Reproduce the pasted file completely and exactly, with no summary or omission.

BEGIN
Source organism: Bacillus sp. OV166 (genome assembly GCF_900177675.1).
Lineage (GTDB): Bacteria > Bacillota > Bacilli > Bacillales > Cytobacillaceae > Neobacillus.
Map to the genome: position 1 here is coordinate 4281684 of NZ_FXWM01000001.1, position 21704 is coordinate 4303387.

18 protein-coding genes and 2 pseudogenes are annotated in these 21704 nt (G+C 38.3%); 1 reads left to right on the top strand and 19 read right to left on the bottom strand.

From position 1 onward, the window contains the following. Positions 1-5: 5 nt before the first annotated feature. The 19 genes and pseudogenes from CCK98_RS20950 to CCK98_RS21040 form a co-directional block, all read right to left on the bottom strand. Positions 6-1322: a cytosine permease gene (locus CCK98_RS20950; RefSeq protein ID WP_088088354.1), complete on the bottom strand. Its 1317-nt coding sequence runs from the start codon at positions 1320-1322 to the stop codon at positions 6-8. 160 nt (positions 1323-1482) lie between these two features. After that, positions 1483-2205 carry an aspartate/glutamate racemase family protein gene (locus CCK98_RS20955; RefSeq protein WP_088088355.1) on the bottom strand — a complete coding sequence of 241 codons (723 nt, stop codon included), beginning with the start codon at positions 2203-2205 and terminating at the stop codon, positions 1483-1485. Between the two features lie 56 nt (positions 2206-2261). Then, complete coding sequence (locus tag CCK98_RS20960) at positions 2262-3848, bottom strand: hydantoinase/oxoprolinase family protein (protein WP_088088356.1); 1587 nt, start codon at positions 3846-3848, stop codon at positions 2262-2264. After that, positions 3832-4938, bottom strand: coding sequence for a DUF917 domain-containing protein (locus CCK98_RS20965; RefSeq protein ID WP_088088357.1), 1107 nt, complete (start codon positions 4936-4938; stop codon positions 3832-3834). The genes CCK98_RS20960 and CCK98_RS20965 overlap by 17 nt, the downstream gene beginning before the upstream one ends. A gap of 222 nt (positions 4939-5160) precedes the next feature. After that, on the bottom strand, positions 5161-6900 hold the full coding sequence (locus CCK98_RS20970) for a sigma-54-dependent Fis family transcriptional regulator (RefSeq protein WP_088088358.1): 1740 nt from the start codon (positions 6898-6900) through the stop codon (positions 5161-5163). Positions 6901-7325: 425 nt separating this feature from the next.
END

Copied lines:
Source organism: Bacillus sp. OV166 (genome assembly GCF_900177675.1).
Lineage (GTDB): Bacteria > Bacillota > Bacilli > Bacillales > Cytobacillaceae > Neobacillus.
Map to the genome: position 1 here is coordinate 4281684 of NZ_FXWM01000001.1, position 21704 is coordinate 4303387.

18 protein-coding genes and 2 pseudogenes are annotated in these 21704 nt (G+C 38.3%); 1 reads left to right on the top strand and 19 read right to left on the bottom strand.

From position 1 onward, the window contains the following. Positions 1-5: 5 nt before the first annotated feature. The 19 genes and pseudogenes from CCK98_RS20950 to CCK98_RS21040 form a co-directional block, all read right to left on the bottom strand. Positions 6-1322: a cytosine permease gene (locus CCK98_RS20950; RefSeq protein ID WP_088088354.1), complete on the bottom strand. Its 1317-nt coding sequence runs from the start codon at positions 1320-1322 to the stop codon at positions 6-8. 160 nt (positions 1323-1482) lie between these two features. After that, positions 1483-2205 carry an aspartate/glutamate racemase family protein gene (locus CCK98_RS20955; RefSeq protein WP_088088355.1) on the bottom strand — a complete coding sequence of 241 codons (723 nt, stop codon included), beginning with the start codon at positions 2203-2205 and terminating at the stop codon, positions 1483-1485. Between the two features lie 56 nt (positions 2206-2261). Then, complete coding sequence (locus tag CCK98_RS20960) at positions 2262-3848, bottom strand: hydantoinase/oxoprolinase family protein (protein WP_088088356.1); 1587 nt, start codon at positions 3846-3848, stop codon at positions 2262-2264. After that, positions 3832-4938, bottom strand: coding sequence for a DUF917 domain-containing protein (locus CCK98_RS20965; RefSeq protein ID WP_088088357.1), 1107 nt, complete (start codon positions 4936-4938; stop codon positions 3832-3834). The genes CCK98_RS20960 and CCK98_RS20965 overlap by 17 nt, the downstream gene beginning before the upstream one ends. A gap of 222 nt (positions 4939-5160) precedes the next feature. After that, on the bottom strand, positions 5161-6900 hold the full coding sequence (locus CCK98_RS20970) for a sigma-54-dependent Fis family transcriptional regulator (RefSeq protein WP_088088358.1): 1740 nt from the start codon (positions 6898-6900) through the stop codon (positions 5161-5163). Positions 6901-7325: 425 nt separating this feature from the next.